New Business? Nothing Is More Effective Than …
For start-ups, nothing is more effective than face-to-face networking when trying to raise new business. When I started my business, my customer list grew from zero to twenty-two in the first 3 years. In the fourth year, after I focused on face-to-face networking, my business grew from 22 clients to 54, 146% increase!
Unless you’re a natural extrovert, face-to-face networking might present a challenge. And, by the way, these would be similar challenges to a starting aversion to selling. If that describes you, you’re not alone. So what will help you get started?
Belief in the value of what you offer is critical to your self-confidence. But that said, the primary objective of networking is relationship building. While your ultimate motivation is doing business, selling, product or service promotion, you first need to get known trusted and liked.
Some Networking Tips
Face to face networking is more akin to farming than hunting. So think “seeds” and not “bullets”.
So, you attend a “networking event” which puts you into a room of strangers except for the person who may have invited you. Here’s what to do.
If you engage with one person – stick out your hand, smile and say “Hello”! And then ask an open structured question like, “What brought you here today?” By engaging and listening you open the door to learn something about the stranger, their interests and their needs. You will discover mutual topics of interest and ways to contribute a helpful reference or relate a similar experience you have had. If and when you discover areas of mutual interest that may lead to business STOP and book a follow-up one to one meeting outside of the networking environment.
2-6 people – introduce yourself and your company, listen, contribute an idea or ask a question (on the topic being discussed.) Establish yourself as a group resource. It will establish your personal value. It will mark you as a “go to” person.
A room full – introduce yourself and your company and ask the best damn question you can think of! (on the topic being discussed.) An open question invites response from several people (most people like to help). To the extent your question is perceived of as “astute”, some will want to speak with you individually and possibly seek your business advice.
Get That Stranger To Talk
The key to initial networking contacts is to get the person or persons you choose to engage to speak first. Remember that most of the strangers in the room are probably feeling more awkward then you are. You can relieve their anxiety by asking them to talk about themselves. And don’t start with, “What do you do?”. Better to leave the choice of conversation opened and relaxed like, “What or who brought you here today?”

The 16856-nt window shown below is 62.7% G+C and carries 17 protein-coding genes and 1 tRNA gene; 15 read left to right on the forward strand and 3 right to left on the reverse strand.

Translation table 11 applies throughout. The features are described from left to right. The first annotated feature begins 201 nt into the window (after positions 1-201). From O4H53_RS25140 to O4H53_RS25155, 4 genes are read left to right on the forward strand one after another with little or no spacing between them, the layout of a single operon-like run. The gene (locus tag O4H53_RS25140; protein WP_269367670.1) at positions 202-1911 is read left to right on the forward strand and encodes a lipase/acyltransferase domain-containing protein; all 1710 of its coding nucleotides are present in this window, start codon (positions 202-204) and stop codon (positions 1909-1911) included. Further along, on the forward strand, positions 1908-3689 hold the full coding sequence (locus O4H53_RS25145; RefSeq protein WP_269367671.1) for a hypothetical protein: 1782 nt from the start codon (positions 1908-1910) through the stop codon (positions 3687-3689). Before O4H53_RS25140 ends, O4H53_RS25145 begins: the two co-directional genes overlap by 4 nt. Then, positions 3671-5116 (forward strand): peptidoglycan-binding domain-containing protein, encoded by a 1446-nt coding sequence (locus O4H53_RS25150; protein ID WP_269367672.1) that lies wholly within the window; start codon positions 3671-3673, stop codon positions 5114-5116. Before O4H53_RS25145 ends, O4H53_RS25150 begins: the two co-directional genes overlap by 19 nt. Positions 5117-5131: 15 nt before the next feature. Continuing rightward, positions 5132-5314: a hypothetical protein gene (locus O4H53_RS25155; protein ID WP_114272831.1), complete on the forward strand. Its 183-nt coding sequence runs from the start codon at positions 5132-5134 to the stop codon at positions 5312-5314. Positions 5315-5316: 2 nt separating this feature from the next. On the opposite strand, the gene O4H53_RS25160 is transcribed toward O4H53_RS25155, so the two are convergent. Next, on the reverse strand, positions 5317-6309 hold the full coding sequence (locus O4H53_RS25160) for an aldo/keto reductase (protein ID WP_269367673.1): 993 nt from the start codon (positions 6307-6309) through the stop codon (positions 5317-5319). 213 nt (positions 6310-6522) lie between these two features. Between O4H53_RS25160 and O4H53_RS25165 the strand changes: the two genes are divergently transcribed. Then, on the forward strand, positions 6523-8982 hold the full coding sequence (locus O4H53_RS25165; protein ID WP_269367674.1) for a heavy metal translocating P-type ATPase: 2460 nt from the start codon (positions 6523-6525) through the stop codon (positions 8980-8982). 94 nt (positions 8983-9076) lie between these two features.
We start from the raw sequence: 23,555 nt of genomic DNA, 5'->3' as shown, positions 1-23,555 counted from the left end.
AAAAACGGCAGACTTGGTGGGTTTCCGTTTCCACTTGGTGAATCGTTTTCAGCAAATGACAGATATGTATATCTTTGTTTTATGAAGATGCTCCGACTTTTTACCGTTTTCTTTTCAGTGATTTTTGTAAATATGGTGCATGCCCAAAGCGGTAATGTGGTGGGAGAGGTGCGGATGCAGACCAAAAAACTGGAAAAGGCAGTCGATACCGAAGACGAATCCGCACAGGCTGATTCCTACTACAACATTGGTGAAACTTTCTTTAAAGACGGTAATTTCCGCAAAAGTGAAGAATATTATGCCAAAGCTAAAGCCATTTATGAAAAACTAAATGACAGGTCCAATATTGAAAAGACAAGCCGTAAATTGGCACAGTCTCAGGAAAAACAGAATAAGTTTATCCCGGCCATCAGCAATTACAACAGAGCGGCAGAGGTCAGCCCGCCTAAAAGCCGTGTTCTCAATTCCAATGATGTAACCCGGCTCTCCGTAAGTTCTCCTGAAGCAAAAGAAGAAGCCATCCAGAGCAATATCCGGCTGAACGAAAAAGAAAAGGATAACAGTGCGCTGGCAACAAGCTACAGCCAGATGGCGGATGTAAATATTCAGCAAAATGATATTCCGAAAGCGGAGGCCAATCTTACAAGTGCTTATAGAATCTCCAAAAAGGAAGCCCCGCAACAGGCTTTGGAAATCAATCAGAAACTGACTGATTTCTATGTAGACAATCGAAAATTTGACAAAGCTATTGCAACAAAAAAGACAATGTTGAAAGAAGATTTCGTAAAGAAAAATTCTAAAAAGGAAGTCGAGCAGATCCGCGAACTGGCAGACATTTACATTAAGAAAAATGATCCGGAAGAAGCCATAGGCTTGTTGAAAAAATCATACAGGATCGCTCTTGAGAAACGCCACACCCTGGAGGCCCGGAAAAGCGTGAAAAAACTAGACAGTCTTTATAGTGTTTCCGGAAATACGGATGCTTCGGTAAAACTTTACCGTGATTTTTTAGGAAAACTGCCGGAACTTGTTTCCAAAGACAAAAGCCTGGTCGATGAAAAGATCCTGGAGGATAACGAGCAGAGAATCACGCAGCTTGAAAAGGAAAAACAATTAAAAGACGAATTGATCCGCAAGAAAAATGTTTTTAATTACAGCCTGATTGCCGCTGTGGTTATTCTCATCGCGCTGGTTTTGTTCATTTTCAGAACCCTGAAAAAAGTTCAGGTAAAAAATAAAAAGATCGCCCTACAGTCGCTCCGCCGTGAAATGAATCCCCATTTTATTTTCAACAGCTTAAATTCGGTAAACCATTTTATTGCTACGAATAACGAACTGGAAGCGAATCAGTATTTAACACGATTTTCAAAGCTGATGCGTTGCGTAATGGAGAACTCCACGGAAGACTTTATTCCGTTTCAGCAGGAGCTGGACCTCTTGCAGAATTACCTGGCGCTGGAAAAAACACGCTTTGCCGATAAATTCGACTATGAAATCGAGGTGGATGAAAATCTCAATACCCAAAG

If and when the conversation turns to business topics, talk “helping” versus “selling”. Like, “I can help you with that.” Best to know that once you approach the business trail you should not be discussing that in a networking environment. Leave and go to a private place or schedule a firm, follow-up appointment.
No Verbal “Fire Hoses” Allowed
Networking takes practice. The more you do the easier it gets. I’ve gotten better at networking over the years by observing others, sharpening my story and by trial and error. Realize when you engage someone and they tell you about themselves and what they are up to, the questions will come the other way. In a networking environment, the repeated “30 second” pitch takes on a different style. That is, respond to questions incrementally. So here’s an example:
Stranger: “So what do you do”?
Me: “I bring entrepreneurs and start-up businesses to market.”
Stranger: “How do you do that?”
Me: “I help make them ready for the funding they will need.”
Stranger: “What’s involved”?
Me: “Most entrepreneurs are so seduced by their “great idea” that they don’t get where the prospective investor is coming from. They don’t know the questions the investor will ask and/or what answers the investors needs to hear. My company gets them ready for a highly cynical series of questions.”
Notice, I could have said everything and more after the stranger’s first question. By carrying on the dialogue in an incremental manner I was able to:
- Gage the level of interest
- Respond to exactly what the listener wanted to know
- Assure that the listener was actually listening (remember I was responding to their questions)
- Not have my listener drinking from a verbal firehouse after what they thought was a simple question
Talk Less, Listen More
Bottom line: carry on a listener centric dialogue. Don’t be afraid to check on how you are doing by asking, “Did I answer your question?” or “What else would you like to hear?”
I’ve been networking for several years. While it didn’t come naturally at first, I find it easy and rewarding now. Face-to-Face networking has become my “go to” best tools for growing my business through growing relationships. And of course, the unspoken benefit is the rate of conversion of casual encounters to good and valuable business friends.
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